Jersey Residents Squeezed

From the Asbury Park Press:

N.J. health care costs skyrocketing, group says

With rising health care costs outpacing incomes in New Jersey, a healthcare advocacy group warned Monday that increasing numbers of state residents are unable to afford adequate medical care.

“Working families are paying more and more and are receiving less and less,” said Ron Pollack, executive director of Families USA. “More and more people in New Jersey are joining the ranks of the uninsured and the underinsured.”

Health-insurance premiums for New Jersey families covered through an employer rose about 80 percent over the past six years, about 5.5 times as much as income grew, according to the group.

Premiums for individuals getting health insurance through their jobs also rose sharply, jumping 50 percent from 2000 to 2006, more than three times the rate at which earnings increased, according to the advocacy group, which supports universal health care.

“If this troubling trend continues, the health care affordability crisis in New Jersey will get worse and worse,” Pollack told reporters during a teleconference.

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10 Responses to Jersey Residents Squeezed

  1. James Bednar says:

    From the Star Ledger:

    Health coverage choking firms, new study finds

    A study released yesterday by Families USA, a nonprofit group in Washington, D.C., found the cost of health insurance premiums in New Jersey has jumped a whopping 79 percent in the past six years. Premiums rose 5.5 times faster than wages.

    The increases are straining companies small and large — stifling their growth by forcing them to limit hiring or scale back expansion plans, experts said. It is also forcing them to reduce wages and other benefits. “New Jersey families are hit hard in the pocketbook due to skyrocketing health insurance costs and stagnant wages,” said Ron Pollack, Families USA executive director.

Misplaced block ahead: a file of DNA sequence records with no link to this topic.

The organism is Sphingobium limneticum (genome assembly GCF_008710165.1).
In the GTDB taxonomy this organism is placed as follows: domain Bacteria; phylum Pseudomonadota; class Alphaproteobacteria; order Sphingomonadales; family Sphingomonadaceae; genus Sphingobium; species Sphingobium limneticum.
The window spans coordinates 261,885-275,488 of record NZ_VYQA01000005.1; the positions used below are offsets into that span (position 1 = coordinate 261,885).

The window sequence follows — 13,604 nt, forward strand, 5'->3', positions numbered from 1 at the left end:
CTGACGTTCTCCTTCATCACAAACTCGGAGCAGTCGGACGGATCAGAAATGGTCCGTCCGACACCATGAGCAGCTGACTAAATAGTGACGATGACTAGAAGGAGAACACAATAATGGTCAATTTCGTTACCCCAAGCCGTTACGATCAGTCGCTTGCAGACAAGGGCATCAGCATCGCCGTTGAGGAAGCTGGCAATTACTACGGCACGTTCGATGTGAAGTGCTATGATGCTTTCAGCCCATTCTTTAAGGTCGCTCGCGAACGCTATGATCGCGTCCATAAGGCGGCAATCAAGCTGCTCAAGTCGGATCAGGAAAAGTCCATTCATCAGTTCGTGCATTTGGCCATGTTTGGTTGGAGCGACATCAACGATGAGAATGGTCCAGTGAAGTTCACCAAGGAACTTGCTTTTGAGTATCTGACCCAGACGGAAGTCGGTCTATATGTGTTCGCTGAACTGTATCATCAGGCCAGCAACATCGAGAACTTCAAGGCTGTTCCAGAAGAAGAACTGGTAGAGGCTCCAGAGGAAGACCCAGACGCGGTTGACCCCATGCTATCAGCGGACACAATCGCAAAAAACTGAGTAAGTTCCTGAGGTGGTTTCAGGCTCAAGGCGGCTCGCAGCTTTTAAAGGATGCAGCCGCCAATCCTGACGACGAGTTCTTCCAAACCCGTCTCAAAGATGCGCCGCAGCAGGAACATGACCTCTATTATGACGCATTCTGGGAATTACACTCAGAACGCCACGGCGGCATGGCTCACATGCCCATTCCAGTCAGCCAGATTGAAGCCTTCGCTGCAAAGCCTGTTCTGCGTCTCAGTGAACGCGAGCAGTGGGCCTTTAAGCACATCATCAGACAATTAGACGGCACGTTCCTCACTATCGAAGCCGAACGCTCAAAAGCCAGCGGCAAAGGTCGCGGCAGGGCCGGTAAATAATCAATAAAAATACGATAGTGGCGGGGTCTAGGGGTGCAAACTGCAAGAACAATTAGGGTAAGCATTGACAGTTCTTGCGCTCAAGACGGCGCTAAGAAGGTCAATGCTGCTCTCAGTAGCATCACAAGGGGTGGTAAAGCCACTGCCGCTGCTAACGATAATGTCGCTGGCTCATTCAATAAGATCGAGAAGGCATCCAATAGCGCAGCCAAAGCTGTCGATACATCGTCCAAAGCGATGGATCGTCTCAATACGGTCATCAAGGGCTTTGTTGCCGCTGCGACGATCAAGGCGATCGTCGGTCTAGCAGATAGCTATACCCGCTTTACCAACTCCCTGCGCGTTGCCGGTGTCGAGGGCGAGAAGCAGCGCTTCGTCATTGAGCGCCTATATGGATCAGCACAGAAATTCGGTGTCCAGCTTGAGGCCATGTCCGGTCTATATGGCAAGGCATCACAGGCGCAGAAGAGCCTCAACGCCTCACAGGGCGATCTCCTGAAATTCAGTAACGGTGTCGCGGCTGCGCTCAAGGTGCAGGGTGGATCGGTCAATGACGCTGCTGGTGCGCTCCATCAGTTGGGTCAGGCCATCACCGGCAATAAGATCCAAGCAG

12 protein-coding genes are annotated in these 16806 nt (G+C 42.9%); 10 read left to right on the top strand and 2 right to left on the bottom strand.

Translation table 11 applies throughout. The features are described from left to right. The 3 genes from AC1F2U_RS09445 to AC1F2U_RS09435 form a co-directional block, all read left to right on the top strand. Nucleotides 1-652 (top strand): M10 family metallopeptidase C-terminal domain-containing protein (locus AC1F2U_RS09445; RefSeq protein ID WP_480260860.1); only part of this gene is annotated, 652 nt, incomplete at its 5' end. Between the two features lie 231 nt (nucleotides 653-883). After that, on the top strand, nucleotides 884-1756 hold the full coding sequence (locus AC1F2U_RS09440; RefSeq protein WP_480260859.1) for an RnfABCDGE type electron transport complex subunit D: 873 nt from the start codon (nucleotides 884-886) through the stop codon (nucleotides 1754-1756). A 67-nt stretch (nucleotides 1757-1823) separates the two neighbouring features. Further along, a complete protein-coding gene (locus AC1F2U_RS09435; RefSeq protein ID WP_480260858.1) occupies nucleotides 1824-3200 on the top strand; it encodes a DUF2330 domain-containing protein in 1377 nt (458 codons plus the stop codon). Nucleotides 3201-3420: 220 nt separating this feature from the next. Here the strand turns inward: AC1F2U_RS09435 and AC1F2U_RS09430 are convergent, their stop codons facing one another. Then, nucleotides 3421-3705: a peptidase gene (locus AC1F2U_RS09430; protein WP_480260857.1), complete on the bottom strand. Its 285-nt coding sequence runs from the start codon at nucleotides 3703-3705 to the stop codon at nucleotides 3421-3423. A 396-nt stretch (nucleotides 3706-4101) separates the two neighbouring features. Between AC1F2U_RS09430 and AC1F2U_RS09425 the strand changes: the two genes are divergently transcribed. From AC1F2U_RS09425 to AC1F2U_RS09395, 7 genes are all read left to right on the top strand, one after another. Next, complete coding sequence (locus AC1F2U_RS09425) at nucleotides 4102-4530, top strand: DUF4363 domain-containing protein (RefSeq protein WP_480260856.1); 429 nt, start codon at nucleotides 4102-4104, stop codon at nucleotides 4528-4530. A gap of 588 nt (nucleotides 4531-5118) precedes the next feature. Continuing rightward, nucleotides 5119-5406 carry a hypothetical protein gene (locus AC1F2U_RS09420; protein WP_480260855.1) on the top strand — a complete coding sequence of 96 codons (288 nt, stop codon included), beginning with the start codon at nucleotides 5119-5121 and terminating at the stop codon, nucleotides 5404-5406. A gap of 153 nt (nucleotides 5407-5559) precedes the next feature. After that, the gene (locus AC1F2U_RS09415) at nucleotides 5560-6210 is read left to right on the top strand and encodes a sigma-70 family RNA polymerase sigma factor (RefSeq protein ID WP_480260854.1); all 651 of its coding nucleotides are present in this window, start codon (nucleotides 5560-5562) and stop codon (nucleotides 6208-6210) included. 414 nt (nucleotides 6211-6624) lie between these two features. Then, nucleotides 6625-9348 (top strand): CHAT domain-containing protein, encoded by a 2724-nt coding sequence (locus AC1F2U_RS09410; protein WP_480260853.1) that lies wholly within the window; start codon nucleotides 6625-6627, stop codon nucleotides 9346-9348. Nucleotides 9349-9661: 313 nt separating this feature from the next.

While businesses in New Jersey absorb most of the increases they have reduced benefits or frozen salaries, according to the report. Employees now are asked to contribute more money for less coverage. They have seen their annual premiums jump to $2,247 from $1,610 in six years, the report said.

    In 2000, according to the report, the total cost of annual family health coverage was $7,592. In 2006, the figure is $13,620. Employers paid nearly $6,000 of the costs in 2000. Their share has jumped to $11,373.

    “It’s having a huge impact, particularly among smaller companies,” said Christine Stearns, a health expert at the New Jersey Business & Industry Association. She said New Jersey companies routinely call health insurance costs their top concern.

    Health insurance premiums for a company with 100 employees, for example, has jumped from $750,000 in 2000 to more than $1.3 million.

  2. waters says:

    What is the definition of “working families”? I have yet to meet a family who doesn’t have a family member working.

  3. lisoosh says:

    Our monthly premium for a family of 4 is $650, and that is with a pretty high deductable. It is ridiculous. I would prefer an option that covered catastrophic events – emergencies, broken limbs, cancer, and just pay for regular visits; it would work out cheaper in the long run but my husbands employer doesn’t offer it.

    I would imagine “working families” is meant to exclude retirees on medicare and welfare families on medicaid.

  4. Jim says:

    With teachers and cops getting automatic raises, and free or close to free healthcare, it is no wonder the rest of us are SQUEEZZED.

    Where will it all end???

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